In This Article Expand or collapse the "in this article" section Judith Sargent Murray

  • Introduction
  • General Overviews
  • Biographies
  • Murray and Other Writers

American Literature Judith Sargent Murray
Bonnie Hurd Smith
  • LAST REVIEWED: 10 January 2022
  • LAST MODIFIED: 29 August 2012
  • DOI: 10.1093/obo/9780199827251-0033


Judith Sargent Murray (b. 1751–d. 1820) was born in Gloucester, Massachusetts, when the American colonies were still under British rule. As the daughter of a merchant-class family, she was taught rudimentary reading and writing skills but used her father’s library to begin a lifelong process of self-education and writing. As the Revolutionary War approached, Murray’s literary focus took the form of letter writing. Her first published work, a Universalist catechism for children, appeared in 1782. By then, while married to her first husband, John Stevens, Murray was among those who had embraced Universalism and established the first Universalist meeting house in America. Her catechism is considered the first work by an American Universalist woman. In 1784, using the pen name “Constantia,” Murray published her first public work, “Desultory Thoughts upon the Utility of Encouraging a Degree of Self-Complacency, Especially in Female Bosoms.” Her 1790 essay, “On the Equality of the Sexes,” is considered the first public claim in America for female equality. This essay was followed by “On the Domestic Education of Children.” By now, Murray’s first husband had died, and she was married to John Murray. In 1792, she created two essay series for the Massachusetts Magazine, assuming a male pen name for The Gleaner. Meanwhile, Boston had lifted its ban on theatrical entertainment and Murray wrote her first play. The Medium, or Happy Tea-Party opened in 1795. It was the first American-written play produced in that city. Her second play, The Traveller Returned, opened in 1796. In 1797, Murray began work on her book, The Gleaner, which appeared in 1798. She was the first woman in America to self-publish a book. From 1802 to 1805, Murray’s poetry appeared in the Boston Weekly Magazine under the pen name “Honora Martesia.” In 1805, she wrote a third play, The African, which was never produced. By this time, Murray’s life revolved around raising her daughter and caring for John Murray, who suffered a stroke in 1809. His mind was still alert, and in 1812 they published Letters, and Sketches of Sermons. After John’s death in 1815, Murray edited his autobiography. In 1818, she moved to Natchez, Mississippi, with her daughter and died there in 1820. She fell into literary obscurity until 1974 when Alice Rossi published “On the Equality of the Sexes” in The Feminist Papers. Murray’s letter books were discovered in 1984 and made publicly available in the early 1990s.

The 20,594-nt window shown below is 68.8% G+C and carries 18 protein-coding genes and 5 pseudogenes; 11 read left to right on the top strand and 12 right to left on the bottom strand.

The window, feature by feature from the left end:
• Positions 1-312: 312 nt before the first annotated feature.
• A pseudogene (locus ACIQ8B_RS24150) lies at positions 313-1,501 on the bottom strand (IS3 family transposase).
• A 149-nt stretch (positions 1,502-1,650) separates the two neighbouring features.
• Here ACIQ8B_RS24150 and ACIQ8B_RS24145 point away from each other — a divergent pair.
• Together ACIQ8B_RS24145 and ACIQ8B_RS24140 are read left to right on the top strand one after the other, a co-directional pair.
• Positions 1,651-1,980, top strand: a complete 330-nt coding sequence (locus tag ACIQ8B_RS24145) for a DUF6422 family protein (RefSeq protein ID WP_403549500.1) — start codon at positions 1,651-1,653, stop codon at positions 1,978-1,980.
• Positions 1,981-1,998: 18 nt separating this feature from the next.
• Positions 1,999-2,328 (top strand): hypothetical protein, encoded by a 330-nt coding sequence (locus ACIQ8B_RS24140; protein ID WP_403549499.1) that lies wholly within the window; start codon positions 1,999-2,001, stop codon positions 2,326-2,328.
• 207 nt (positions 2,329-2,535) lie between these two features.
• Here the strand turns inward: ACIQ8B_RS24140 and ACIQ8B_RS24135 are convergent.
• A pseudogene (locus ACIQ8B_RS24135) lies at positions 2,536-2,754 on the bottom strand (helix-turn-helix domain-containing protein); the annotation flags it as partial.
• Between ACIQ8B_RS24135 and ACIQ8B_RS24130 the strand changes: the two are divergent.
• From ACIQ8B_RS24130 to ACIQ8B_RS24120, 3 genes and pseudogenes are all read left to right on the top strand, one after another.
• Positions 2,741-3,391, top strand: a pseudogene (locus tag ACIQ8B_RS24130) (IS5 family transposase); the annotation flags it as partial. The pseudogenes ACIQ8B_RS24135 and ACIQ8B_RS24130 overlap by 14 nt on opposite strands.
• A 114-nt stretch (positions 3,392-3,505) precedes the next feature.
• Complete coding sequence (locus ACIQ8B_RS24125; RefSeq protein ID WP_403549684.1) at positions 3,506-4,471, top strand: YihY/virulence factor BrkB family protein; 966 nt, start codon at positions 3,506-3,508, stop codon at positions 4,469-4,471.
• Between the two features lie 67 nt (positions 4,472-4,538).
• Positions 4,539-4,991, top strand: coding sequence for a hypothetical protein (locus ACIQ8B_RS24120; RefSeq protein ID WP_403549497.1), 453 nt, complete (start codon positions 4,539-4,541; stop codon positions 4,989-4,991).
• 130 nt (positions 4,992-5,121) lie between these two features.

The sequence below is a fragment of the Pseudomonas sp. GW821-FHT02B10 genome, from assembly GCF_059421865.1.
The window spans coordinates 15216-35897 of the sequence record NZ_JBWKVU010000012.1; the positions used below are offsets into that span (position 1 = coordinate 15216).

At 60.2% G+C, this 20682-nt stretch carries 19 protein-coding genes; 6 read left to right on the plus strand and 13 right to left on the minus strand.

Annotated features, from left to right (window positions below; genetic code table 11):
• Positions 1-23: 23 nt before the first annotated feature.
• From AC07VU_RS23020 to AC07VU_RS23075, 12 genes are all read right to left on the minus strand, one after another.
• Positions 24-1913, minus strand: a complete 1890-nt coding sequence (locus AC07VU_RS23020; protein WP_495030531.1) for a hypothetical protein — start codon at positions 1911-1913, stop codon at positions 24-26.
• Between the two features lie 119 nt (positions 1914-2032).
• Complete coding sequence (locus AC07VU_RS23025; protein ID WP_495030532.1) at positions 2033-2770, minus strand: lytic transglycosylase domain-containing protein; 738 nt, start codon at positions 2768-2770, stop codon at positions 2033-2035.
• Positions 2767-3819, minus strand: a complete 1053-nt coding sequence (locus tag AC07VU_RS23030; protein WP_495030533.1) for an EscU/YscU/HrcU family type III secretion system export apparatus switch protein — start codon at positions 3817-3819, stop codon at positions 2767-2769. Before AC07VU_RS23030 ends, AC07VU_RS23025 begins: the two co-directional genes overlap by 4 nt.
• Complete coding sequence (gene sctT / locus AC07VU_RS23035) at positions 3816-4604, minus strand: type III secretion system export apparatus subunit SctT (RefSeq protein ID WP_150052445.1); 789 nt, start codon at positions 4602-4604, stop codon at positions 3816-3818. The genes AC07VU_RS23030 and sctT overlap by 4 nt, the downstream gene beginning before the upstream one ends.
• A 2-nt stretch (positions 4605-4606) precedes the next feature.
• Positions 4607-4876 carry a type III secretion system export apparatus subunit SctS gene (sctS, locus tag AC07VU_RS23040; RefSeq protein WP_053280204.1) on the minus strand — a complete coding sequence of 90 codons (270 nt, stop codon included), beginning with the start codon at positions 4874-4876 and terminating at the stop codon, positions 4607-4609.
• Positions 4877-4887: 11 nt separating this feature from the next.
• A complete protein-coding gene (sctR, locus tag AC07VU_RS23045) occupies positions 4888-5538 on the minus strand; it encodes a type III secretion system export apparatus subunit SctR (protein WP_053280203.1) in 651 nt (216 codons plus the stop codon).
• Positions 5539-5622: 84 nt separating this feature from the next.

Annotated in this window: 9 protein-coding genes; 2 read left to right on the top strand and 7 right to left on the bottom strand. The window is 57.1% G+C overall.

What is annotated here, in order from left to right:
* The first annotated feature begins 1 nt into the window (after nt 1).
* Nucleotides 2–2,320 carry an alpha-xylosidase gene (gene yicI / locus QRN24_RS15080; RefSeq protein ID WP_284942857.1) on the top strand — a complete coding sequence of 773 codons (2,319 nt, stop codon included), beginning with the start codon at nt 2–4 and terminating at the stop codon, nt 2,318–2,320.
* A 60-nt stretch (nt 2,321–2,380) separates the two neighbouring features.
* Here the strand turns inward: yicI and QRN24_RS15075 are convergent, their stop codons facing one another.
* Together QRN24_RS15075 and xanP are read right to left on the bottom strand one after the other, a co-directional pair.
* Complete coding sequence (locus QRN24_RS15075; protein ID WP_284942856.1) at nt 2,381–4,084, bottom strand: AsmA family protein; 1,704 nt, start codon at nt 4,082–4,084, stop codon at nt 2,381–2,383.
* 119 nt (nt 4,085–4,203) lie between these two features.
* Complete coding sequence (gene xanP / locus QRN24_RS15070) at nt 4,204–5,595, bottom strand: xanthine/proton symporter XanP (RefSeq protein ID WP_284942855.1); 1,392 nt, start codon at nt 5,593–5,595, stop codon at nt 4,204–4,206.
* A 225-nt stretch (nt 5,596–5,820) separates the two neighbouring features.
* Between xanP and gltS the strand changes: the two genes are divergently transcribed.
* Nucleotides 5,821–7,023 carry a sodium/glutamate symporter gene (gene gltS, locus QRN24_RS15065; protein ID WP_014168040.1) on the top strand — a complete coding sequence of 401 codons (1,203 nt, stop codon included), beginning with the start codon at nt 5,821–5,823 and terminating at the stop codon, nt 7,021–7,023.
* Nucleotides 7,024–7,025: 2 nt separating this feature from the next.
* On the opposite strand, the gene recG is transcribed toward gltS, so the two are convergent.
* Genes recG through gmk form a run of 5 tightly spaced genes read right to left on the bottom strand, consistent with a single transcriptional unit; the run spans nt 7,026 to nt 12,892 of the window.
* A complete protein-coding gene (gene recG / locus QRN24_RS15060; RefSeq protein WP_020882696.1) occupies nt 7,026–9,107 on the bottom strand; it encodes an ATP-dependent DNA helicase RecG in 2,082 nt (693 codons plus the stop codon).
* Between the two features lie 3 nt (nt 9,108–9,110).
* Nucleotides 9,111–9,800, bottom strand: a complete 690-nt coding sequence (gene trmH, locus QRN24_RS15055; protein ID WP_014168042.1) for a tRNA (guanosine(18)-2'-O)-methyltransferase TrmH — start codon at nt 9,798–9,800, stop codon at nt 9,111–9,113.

General Overviews

Until recently, there has been a dearth of information about Judith Sargent Murray. What existed was written without the benefit of Murray’s letter books, relying instead on outdated, secondary sources. However, the works listed here (Baym 1992, Gibson 1991, Harris 1995, Hennen 1989, Mills 2006, Smith 2007) make liberal use of Murray’s letter books to tell her story.